Intermittent Fasting or Calorie Restriction?

Last week, Dr. Michael Mosley presented Horizon: Eat, Fast and Live Longer on the BBC. This entertaining special focused on intermittent fasting, a popular form of dieting for many people. Intermittent fasting is often confused with calorie restriction, which is the only proven dietary way to increase lifespan.  We were delighted to see the personable Dr.  Mosley host this program since he always does a good job of getting audiences to think about ways to improve health.

In the Power of Intermittent Fasting, an an article from BBC News Health, August 4 2012l,The BBC points out that the world record for extending life expectancy is held by a mouse that had been genetically engineered to produce very low levels of IGF1, a growth hormone that we frequently write about on  Genetically engineered mice live an extra 40%, which would be equivalent to a human making it to 120 years or more. For humans to lower IGF1, they must limit calories  and make sure that dietary protein is not excessive – right along with the RDA guidelines will do.

Intermittent Fasting

Intermittent fasting is usually defined as eating whatever you want on one day and then eating very little or nothing the next day. This eating pattern It is also called “alternate day fasting.”

Horizon: Eat, Fast and Live Longer focused on a study by Dr. Krista Varady of the University of Illinois at Chicago, who carried out a trial of alternate day fasting on groups of overweight humans. Here’s the full paper.  It showed that intermittent fasting was a successful means of weight loss.

Dr. Mosley admitted honestly that limiting calories would be difficult for him, but the idea of intermittent fasting seemed easier to do.  The intermittent fasting method he opted for was a 5:2 method, which means that a person would eat ad lib  for five days a week and for two days, he, as a male, would eat only 600 calories. Women would eat 500 calories.

We welcome the BBC’s drawing attention to this method of dieting as to a viable method of losing weight. Whether it works to lengthen lifespan and gain the extraordinary health benefits of calorie restriction (CR) is questionable. The Varady study looked at overweight people on a diet. In the Materials and Methods section of the paper, the details of the diet were not given. So we know little about whether it was put together in a way that would be likely to reproduce the cell signaling that is associated with longer life through CR.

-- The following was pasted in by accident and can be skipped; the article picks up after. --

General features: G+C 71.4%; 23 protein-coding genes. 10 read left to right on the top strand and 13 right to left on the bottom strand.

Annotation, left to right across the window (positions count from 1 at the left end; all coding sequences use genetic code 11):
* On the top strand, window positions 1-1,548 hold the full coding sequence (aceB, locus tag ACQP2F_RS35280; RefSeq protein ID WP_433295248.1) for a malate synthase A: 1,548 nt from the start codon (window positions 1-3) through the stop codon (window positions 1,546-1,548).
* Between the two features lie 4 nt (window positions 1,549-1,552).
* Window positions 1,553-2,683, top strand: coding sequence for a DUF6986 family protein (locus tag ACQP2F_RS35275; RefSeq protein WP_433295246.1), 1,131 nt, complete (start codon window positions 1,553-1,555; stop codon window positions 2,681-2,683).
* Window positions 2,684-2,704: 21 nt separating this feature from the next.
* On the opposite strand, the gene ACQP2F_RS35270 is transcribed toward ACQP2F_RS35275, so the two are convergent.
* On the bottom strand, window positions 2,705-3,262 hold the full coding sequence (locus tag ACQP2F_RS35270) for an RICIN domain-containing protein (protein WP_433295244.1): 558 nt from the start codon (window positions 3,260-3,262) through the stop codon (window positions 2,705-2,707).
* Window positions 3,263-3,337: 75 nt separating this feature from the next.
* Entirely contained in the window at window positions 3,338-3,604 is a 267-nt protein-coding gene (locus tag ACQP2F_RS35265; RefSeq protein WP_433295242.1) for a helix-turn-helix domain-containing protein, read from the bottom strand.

The BBC points out that limiting growth is necessary for successful calorie restriction, but the method of CR that Dr. Mosley chose was shown not to limit growth in this study:

Dose effects of modified alternate-day fasting regimens on in vivo cell proliferation and plasma insulin-like growth factor-1 in mice.

Varady KA, Roohk DJ, Hellerstein MK


Calorie Restriction has Advantages over Intermittent Fasting

Further, we wonder with the on-then-off day intermittent-fasting approach, how the body could possibly adjust. Normally calorie restriction produces greatly reduced insulin secretion. That could have dire consequences on days when a person eats anything they want, for lots of insulin would be necessary to process a full meal.  With serious calorie restriction, the thyroid gets involved too by lowering its output of T3, which slows anabolic processes throughout the body. How would that work if you are eating a lot of calories on most days and very few on others? Can the thyroid, pancreas, heart, and many other organs that positively adapt to calorie restriction, be turned on and off like  machines? What evidence supports this?

The whole premise that intermittent fasting is easier is blind to the CR Way approach to happy dieting, which increases levels of feel-good biochemistry, like the neurotransmitter serotonin, in the brain. Serotonin-producing-meals are included in all CR Way diet plans for  calorie restriction.  Once happiness biochemistry is in place, low calorie living is easy and fun. People often say they no longer need their comfort foods to make it through the day.

But whatever method of CR you choose, take advantage of the friendly, supportive community at Living the CR Way with friends and input from experts will make a big difference in your success. Register to enjoy a free Healthy Start membership.


One Response to “Intermittent Fasting or Calorie Restriction?”

  1. heinz

    I have been doing both for 49 yrs (now 83)and can say that C.R. has some advantage. The best thing is to combine the two. Ever since Oct. 1964 I skip breakfast and this has resulted fine for me. Heinz.


Leave a Reply

Your email address will not be published. Required fields are marked *

* :

* :

* :